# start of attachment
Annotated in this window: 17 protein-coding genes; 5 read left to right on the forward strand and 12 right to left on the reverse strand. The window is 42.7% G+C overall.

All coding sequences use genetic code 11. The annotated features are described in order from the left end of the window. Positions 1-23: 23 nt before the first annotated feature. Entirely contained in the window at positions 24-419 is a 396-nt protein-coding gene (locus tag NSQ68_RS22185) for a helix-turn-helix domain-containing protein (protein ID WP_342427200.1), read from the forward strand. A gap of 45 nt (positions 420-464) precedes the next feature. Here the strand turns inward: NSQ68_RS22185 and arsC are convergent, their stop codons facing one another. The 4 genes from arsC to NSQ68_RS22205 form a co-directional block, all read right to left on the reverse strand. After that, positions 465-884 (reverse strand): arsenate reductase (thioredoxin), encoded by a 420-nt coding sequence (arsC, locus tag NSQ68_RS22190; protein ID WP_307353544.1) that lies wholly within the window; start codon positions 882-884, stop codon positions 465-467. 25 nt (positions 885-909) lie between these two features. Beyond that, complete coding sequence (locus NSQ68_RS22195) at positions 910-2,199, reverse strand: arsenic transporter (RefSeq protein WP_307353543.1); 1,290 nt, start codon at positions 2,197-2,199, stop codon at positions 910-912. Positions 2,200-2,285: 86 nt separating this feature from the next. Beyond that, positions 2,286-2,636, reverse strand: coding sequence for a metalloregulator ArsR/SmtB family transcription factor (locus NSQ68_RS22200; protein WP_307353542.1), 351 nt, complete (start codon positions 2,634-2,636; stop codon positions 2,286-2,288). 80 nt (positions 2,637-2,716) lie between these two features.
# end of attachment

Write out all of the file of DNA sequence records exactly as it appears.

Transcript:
Annotated in this window: 17 protein-coding genes; 5 read left to right on the forward strand and 12 right to left on the reverse strand. The window is 42.7% G+C overall.

All coding sequences use genetic code 11. The annotated features are described in order from the left end of the window. Positions 1-23: 23 nt before the first annotated feature. Entirely contained in the window at positions 24-419 is a 396-nt protein-coding gene (locus tag NSQ68_RS22185) for a helix-turn-helix domain-containing protein (protein ID WP_342427200.1), read from the forward strand. A gap of 45 nt (positions 420-464) precedes the next feature. Here the strand turns inward: NSQ68_RS22185 and arsC are convergent, their stop codons facing one another. The 4 genes from arsC to NSQ68_RS22205 form a co-directional block, all read right to left on the reverse strand. After that, positions 465-884 (reverse strand): arsenate reductase (thioredoxin), encoded by a 420-nt coding sequence (arsC, locus tag NSQ68_RS22190; protein ID WP_307353544.1) that lies wholly within the window; start codon positions 882-884, stop codon positions 465-467. 25 nt (positions 885-909) lie between these two features. Beyond that, complete coding sequence (locus NSQ68_RS22195) at positions 910-2,199, reverse strand: arsenic transporter (RefSeq protein WP_307353543.1); 1,290 nt, start codon at positions 2,197-2,199, stop codon at positions 910-912. Positions 2,200-2,285: 86 nt separating this feature from the next. Beyond that, positions 2,286-2,636, reverse strand: coding sequence for a metalloregulator ArsR/SmtB family transcription factor (locus NSQ68_RS22200; protein WP_307353542.1), 351 nt, complete (start codon positions 2,634-2,636; stop codon positions 2,286-2,288). 80 nt (positions 2,637-2,716) lie between these two features.